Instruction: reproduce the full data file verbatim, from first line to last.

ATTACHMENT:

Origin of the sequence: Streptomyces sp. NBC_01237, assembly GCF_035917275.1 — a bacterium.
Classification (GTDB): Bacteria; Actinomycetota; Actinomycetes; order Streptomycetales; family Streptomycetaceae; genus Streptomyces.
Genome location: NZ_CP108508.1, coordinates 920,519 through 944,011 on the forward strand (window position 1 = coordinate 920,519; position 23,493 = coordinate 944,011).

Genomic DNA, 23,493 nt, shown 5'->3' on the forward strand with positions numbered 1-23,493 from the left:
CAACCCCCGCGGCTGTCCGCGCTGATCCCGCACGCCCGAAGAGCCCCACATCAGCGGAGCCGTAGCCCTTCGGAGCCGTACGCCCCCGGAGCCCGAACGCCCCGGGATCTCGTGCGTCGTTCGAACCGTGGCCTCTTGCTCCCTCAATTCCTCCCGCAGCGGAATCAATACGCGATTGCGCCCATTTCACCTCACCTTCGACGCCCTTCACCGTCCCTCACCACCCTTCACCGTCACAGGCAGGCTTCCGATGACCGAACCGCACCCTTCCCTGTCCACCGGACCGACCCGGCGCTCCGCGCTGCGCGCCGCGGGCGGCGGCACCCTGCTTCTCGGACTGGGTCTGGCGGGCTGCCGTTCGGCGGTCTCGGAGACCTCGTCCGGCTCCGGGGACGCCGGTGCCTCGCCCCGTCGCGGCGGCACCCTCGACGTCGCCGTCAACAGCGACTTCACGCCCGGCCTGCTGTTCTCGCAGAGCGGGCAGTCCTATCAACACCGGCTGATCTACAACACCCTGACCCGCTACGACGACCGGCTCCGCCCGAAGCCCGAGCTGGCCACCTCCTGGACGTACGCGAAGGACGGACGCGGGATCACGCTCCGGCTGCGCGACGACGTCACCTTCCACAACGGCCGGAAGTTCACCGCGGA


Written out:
Origin of the sequence: Streptomyces sp. NBC_01237, assembly GCF_035917275.1 — a bacterium.
Classification (GTDB): Bacteria; Actinomycetota; Actinomycetes; order Streptomycetales; family Streptomycetaceae; genus Streptomyces.
Genome location: NZ_CP108508.1, coordinates 920,519 through 944,011 on the forward strand (window position 1 = coordinate 920,519; position 23,493 = coordinate 944,011).

Genomic DNA, 23,493 nt, shown 5'->3' on the forward strand with positions numbered 1-23,493 from the left:
CAACCCCCGCGGCTGTCCGCGCTGATCCCGCACGCCCGAAGAGCCCCACATCAGCGGAGCCGTAGCCCTTCGGAGCCGTACGCCCCCGGAGCCCGAACGCCCCGGGATCTCGTGCGTCGTTCGAACCGTGGCCTCTTGCTCCCTCAATTCCTCCCGCAGCGGAATCAATACGCGATTGCGCCCATTTCACCTCACCTTCGACGCCCTTCACCGTCCCTCACCACCCTTCACCGTCACAGGCAGGCTTCCGATGACCGAACCGCACCCTTCCCTGTCCACCGGACCGACCCGGCGCTCCGCGCTGCGCGCCGCGGGCGGCGGCACCCTGCTTCTCGGACTGGGTCTGGCGGGCTGCCGTTCGGCGGTCTCGGAGACCTCGTCCGGCTCCGGGGACGCCGGTGCCTCGCCCCGTCGCGGCGGCACCCTCGACGTCGCCGTCAACAGCGACTTCACGCCCGGCCTGCTGTTCTCGCAGAGCGGGCAGTCCTATCAACACCGGCTGATCTACAACACCCTGACCCGCTACGACGACCGGCTCCGCCCGAAGCCCGAGCTGGCCACCTCCTGGACGTACGCGAAGGACGGACGCGGGATCACGCTCCGGCTGCGCGACGACGTCACCTTCCACAACGGCCGGAAGTTCACCGCGGA